For Immediate Release
BROWNSVILLE, TEXAS – NOVEMBER 11, 2010 – The University of Texas at Brownsville and Texas Southmost College will have two new academic colleges early next year.
The University of Texas System Board of Regents approved renaming the School of Health Sciences to the College of Biomedical Sciences and Health Professions and the creation of a College of Nursing. The board approved the moves Thursday, Nov. 11 in Austin. The colleges will begin functioning on Saturday, Jan. 1.
College of Nursing
Students in the School of Health Sciences’ Department of Nursing will take classes in the new College of Nursing. Thirty-nine faculty members will teach vocational, associate, bachelor and masters nursing programs that for now will remain in the Life and Health Sciences Building.
Dr. Edna Garza-Escobedo, a senior lecturer and former chair of the Department of Nursing, is leading the new college’s transition team.
She said the new college could attract new research dollars for faculty members and other increased revenue sources for students.
“We hope we can be established as a source of knowledge in nursing and attract more students to enter our programs,” said Garza-Escobedo. “The great advantage we have is students have the ability to go to whatever level they can afford and be a practitioner and come in and out to get to a higher level.”
Garza-Escobedo is also the college’s interim dean. She said a nationwide search will take place for a permanent dean who could begin work late next year.
“We are looking at a mission statement and we will look at the organizational structure the college will take, what the departments will be and how our programs will fit into those departments,” she said.
Student numbers have grown in nursing programs, according to the university’s Office of Data Management and Reporting. Currently there are 422 nursing majors compared to fall 2008 with more than 360 nursing students.
College of Biomedical Sciences and Health Professions
Students in the School of Health Sciences’ Department of Allied Health will take classes in the College of Biomedical Sciences and Health Professions. This will encompass the health services technology, cancer information management, diagnostic medical sonography, emergency medical science, medical laboratory technology, polysomnography, radiologic technology and respiratory care programs. All programs have national accreditation.
Classes will be at the Life and Health Sciences Building but will eventually have a presence in the 66,000 square-foot Biomedical Research and Health Professions Building set for completion next spring.
This new structure will have four classrooms, a science research laboratory wing housing 12 laboratories, three technology labs, eight faculty research facilities, 12 science research facilities and an outreach space. The third floor will be the campus emergency response center used for natural and manmade disasters.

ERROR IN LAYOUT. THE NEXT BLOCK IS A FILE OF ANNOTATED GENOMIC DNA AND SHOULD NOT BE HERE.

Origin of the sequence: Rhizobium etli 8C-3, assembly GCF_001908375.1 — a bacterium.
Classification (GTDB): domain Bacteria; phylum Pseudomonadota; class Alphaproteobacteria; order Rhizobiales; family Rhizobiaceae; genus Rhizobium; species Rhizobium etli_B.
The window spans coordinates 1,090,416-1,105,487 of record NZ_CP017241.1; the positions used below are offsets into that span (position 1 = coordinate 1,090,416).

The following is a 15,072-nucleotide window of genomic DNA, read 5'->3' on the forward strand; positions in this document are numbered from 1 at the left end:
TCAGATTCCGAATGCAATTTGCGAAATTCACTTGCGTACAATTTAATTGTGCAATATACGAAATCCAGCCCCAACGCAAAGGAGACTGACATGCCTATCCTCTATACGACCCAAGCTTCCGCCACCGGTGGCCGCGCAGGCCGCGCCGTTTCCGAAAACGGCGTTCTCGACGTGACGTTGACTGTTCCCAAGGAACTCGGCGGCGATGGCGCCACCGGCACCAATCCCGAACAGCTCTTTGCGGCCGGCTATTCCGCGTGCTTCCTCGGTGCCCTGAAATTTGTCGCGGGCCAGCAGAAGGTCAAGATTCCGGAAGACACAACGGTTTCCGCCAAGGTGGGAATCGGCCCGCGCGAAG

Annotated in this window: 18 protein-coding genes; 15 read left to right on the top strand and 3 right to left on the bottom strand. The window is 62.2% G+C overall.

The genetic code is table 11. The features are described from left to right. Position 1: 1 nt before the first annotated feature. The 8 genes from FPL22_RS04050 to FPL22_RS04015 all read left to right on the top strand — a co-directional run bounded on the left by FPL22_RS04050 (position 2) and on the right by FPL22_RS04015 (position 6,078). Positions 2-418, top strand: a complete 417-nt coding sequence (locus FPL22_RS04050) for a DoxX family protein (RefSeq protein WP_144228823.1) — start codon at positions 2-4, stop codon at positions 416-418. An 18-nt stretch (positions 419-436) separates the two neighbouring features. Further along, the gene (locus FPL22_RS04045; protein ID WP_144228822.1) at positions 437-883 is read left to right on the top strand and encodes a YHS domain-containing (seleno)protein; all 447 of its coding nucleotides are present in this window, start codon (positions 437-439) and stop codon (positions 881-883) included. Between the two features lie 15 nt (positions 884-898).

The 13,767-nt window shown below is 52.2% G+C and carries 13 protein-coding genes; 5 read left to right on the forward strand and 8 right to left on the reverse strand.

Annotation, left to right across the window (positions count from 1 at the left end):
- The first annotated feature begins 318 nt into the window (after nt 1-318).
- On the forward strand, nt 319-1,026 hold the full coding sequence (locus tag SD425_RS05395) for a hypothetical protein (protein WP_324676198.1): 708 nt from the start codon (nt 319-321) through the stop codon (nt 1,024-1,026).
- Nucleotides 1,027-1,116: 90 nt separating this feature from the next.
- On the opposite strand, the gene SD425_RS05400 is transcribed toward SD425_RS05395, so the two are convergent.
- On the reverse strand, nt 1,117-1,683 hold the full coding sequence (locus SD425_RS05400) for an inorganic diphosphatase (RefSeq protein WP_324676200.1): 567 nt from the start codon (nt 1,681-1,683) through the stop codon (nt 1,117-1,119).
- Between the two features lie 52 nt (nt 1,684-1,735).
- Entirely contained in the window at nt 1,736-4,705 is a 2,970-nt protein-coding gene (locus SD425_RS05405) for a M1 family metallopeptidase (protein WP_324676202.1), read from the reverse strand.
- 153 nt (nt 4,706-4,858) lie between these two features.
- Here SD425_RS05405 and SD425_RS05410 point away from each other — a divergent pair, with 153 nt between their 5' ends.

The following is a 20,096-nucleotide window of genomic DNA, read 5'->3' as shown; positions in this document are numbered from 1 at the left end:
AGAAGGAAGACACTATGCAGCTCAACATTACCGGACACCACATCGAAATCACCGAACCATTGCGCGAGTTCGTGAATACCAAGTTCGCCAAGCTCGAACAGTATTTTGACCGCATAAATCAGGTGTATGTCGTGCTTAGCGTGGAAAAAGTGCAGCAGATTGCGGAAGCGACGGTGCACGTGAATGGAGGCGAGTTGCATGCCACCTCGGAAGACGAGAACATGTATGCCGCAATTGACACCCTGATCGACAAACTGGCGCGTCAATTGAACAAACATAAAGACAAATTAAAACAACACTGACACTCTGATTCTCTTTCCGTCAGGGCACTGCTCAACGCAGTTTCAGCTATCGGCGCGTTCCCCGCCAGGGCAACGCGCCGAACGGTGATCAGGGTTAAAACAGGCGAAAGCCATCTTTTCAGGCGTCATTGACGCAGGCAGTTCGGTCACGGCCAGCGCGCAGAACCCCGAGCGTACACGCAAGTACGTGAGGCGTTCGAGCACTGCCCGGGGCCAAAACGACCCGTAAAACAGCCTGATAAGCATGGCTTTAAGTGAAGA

“It’s a pivotal opportunity to develop something from the ground up,” said Marti Flores, the diagnostic medical sonography program director and chair of the new college’s transition committee. “There is a lot already established from our current department and the programs we offer.”
Some faculty members from the Department of Biological Sciences in the College of Science, Mathematics and Technology will move to the new college on Sept. 1, 2011, said Dr. Michael Lehker, department chair and professor of molecular genetics and microbiology.
“There will be really no gaps left because those departments are still biology departments and they will work closely together,” he said. “There will not be a change to the degree program. We are branching out and creating more opportunities.”
The Minority Biomedical Research Support, Research Initiative for Scientific Enhancement Program currently in the School of Health Sciences will be in the newly renamed college. The program’s goals are to promote academic leadership, problem solving, critical thinking, analysis and effective communication. Faculty members in the program mentor students in biomedical research that includes bioinformatics, cardiovascular disease, nutrition and other science and health areas.
The new college will mean programs can expand from the limited number of students they have. The diagnostic medical sonography program is limited to less than 30 students while the medical laboratory program has a cap of less than 25 students.
Fall semester had about 150 students, but this figure is unofficial. The official figure will be approved by the Texas Higher Education Coordinating Board. There were more than 120 students in the department in fall 2009, according to official figures from the Office of Data Management and Reporting. Fall 2008 had more than 110 students.
Dr. Eldon Nelson, dean of the School of Health Sciences, will be interim dean of the new college and a national search will take place for a permanent dean, said Flores.